J.W.F. Beaumont, C.J.
1. This is an appeal from an order, made by Mr. Justice Blackwell in chambers, in which ho directed the plaintiffs' plaint to be taken off the file. The point raises a rather troublesome question of practice on which Mr. Justice K. Kemp in chambers came to a conclusion different from that at which Mr. Justice Blackwell arrived in the present case and although Mr. Justice Blackwell in a later case followed the decision of Mr. Justice K. Kemp, he still thought his original point of view was right.
2. Now, the point is this. The plaintiffs are a company registered in England and also registered under Section 277 of the Indian Companies Act, and they commenced this action to obtain an injunction to restrain the defendants from importing and/or selling certain articles under a trade-mark similar to that of the plaintiffs, and the plaint was signed by Mr. C. M. Eastley, described as a partner in the firm of Messrs, Little & Co., attorneys for and duly constituted attorneys of the plaintiffs. There is a power of attorney, which is on the record, given by the plaintiffs to Mr. Eastley, under which he was empowered to commence an action in the Bombay Presidency concerning the infringement of any designs registered in India and to sign pleadings and to execute and do all such other deeds, instruments, acts and things whatsoever which might be necessary or proper in relation to the matters aforesaid, The power, although by no means a general power, is a power authorising him expressly to sign the plaint in an action such as this.
3. Now, the question is whether that plaint was well signed or not, and I think that question turns on the meaning to be attributed to Order XXIX, Rule 1, and Order VI, Rule 14. Order XXIX, Rule 1, provides :-
In suits by or against a corporation, Guy pleading may be signed and verified on behalf of the corporation by the secretary or by any director or other principal officer of the corporation who is able to depose to the facts of the case.
4. Now, in terms, that is a permissive order and directs that suits by or against a corporation may be signed and verified on behalf of the corporation by the person therein mentioned, i.e., secretary, director or other principal officer.
5. Well, then you get Order VI, Rule 14, which provides:-
Every pleading shall be signed by the party and his pleader (if any) ; Provided that where a party pleading is, by reason of absence or for other good cause, unable to sign the pleading, it may be signed by any person duly authorized by him to sign the same or to sue or defend on his behalf.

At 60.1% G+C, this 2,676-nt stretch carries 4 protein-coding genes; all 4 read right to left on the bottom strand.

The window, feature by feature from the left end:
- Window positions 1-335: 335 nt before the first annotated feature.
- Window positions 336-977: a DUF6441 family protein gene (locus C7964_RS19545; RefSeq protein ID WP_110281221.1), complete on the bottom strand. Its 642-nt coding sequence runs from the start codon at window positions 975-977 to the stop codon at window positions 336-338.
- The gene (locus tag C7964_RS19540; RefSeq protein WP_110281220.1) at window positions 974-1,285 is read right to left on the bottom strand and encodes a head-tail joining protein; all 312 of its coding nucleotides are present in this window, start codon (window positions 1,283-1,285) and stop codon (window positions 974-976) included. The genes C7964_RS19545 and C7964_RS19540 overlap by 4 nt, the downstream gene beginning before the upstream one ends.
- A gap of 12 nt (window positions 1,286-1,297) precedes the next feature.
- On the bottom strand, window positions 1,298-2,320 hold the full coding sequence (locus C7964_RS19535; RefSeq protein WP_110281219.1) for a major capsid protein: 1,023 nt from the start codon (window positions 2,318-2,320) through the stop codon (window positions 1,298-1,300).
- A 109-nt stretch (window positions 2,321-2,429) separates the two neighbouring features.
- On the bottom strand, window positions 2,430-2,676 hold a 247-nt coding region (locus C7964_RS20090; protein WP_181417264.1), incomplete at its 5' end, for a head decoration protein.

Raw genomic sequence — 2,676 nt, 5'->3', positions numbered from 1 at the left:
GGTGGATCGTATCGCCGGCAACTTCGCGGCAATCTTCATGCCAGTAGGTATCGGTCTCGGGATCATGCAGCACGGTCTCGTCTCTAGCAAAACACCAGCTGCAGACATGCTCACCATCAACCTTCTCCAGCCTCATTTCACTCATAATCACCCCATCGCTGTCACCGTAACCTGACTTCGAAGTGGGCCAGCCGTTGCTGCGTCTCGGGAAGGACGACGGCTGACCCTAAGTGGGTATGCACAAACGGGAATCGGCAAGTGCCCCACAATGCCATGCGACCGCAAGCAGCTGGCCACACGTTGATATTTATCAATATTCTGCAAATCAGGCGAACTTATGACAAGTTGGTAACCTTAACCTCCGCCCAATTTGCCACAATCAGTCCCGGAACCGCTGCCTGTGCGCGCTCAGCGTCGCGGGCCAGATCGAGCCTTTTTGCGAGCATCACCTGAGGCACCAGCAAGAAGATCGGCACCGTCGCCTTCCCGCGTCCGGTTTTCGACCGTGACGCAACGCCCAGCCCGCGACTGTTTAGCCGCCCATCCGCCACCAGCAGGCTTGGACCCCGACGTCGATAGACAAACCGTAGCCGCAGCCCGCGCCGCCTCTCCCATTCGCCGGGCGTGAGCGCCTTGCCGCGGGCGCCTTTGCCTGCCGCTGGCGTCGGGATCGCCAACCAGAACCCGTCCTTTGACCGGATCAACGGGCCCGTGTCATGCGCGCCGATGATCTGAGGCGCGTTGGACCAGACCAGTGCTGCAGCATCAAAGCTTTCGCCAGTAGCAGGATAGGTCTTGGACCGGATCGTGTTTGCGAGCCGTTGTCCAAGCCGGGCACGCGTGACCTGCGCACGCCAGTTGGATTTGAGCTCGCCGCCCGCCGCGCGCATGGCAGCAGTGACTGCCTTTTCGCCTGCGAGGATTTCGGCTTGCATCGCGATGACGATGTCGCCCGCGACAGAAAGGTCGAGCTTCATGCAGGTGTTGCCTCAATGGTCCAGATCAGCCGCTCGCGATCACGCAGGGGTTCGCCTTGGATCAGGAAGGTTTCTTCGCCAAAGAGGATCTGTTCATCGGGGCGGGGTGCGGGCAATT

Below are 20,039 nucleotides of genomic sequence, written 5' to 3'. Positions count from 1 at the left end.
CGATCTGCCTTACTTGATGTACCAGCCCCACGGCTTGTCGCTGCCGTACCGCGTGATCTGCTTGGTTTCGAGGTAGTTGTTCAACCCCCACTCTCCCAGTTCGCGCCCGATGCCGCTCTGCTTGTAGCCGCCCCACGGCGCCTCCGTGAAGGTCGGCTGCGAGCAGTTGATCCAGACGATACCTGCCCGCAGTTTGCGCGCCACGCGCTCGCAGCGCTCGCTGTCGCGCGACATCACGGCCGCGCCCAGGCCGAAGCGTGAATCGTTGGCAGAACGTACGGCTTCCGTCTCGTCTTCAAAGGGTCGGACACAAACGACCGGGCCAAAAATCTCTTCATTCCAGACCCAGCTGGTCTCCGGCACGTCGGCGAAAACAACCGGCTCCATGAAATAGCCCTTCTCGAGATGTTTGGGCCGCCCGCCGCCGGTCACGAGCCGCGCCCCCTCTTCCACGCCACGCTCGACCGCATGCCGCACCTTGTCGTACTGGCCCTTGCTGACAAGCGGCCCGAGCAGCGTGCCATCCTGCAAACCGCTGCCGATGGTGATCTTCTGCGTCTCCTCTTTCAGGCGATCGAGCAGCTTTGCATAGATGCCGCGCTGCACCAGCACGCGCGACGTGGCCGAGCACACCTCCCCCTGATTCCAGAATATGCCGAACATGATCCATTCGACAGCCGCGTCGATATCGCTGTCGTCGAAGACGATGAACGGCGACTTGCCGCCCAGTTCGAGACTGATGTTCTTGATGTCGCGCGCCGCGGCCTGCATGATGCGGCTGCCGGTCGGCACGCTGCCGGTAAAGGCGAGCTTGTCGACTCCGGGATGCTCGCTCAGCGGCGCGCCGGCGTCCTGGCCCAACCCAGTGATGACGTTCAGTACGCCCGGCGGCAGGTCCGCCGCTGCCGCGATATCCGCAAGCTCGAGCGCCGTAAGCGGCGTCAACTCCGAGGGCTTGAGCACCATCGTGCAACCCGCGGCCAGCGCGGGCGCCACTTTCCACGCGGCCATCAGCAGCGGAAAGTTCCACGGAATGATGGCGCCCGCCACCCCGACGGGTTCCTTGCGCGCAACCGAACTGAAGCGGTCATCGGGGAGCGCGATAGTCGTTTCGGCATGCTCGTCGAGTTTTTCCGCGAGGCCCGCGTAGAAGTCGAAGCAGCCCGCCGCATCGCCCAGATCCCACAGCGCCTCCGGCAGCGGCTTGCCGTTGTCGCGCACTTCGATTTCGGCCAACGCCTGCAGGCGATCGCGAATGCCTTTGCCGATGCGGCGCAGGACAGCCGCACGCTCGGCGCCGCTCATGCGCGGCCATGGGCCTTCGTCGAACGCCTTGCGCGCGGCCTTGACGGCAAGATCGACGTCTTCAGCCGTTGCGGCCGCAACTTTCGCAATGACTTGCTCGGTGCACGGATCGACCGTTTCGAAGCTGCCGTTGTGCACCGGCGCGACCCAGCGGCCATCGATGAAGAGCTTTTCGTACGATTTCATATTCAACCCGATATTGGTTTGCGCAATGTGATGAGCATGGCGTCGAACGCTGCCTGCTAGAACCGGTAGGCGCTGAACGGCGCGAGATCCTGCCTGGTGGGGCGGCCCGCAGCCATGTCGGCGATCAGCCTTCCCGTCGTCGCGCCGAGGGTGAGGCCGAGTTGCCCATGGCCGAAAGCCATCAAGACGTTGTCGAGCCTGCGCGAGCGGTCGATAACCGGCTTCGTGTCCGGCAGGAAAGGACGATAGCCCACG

6. It has been argued in the first place that Order VI, Rule 14, does not apply to a company and the decision of the Privy Council in Delhi and London Bank v. Oldham is cited as an authority on that behalf. The passage particularly relied on is at p. 142, where their Lordships say that:-
Their Lordships are of opinion that sect. 51 of the Code [to ,which Rule 14 of Order VI now corresponds] which regulates proceedings taken by or on behalf of ordinary plaintiffs, does not apply to such a case as the present, but that this case must be decided with reference only to sect. 435, which expressly applies to corporations,...
Section 485 is now replaced by Order XXIX, Rule 1. I think that, when the facts in that case are looked at, the Privy Council did not mean to say that Section 51 of the Code,-now Order VI, Rule 14-does not apply to companies. They only held that it did not apply in that particular case, because the power of attorney relied on in that case to bring the case within Section 51 did not contain any power to bring the action in question.
7. It seems to me that the plain terms of Rule 14 of Order VI do apply to a company which is a party to an action. The rule provides that every pleading shall be signed by the party and his pleader. Mr. Coltman suggests that inasmuch as the company cannot, of course, sign a document by itself, we must read into Order VI, Rule 14, the effect 'of Order XXIX, Rule 1, and say that the pleading shall be signed by the party or in the case of a company by one of the persons mentioned in Order XXIX, Rule 1, and then the proviso which follows to the effect that where a party pleading is, by reason of absence or for other good cause, unable to sign the pleading, means, in the case of a company, where a person, authorised under Order XXIX, Rule 1, to sign is by reason of absence or for other good cause unable to sign, I think that construction would create too many difficulties, and it seems to me that the proper construction to put upon the two rules taken together is this, that under Order VI, Rule 14, the pleading must be signed by the party, but where the party is a company and therefore unable to sign, it necessarily follows, having regard to the words ' or for other good cause,' that the last part of the section always applies in the case of a company, and that the company therefore can always authorise some person to sign on behalf of the company. If the company does not choose to do that, it can act under Order XXIX, Rule 1, i.e., it can rely on that order as in fact constituting an agent to sign without the necessity of giving any express authority. In that way Order XXIX is read as merely permissive and not mandatory, In point of form it is clearly permissive and not mandatory.
8. I think, therefore, that the order of Mr, Justice Blackwell was wrong technically and the plaint was correct. But as this point does not seem to have been taken in the Court below, I think the appeal should be allowed without costs either here or in the Court below.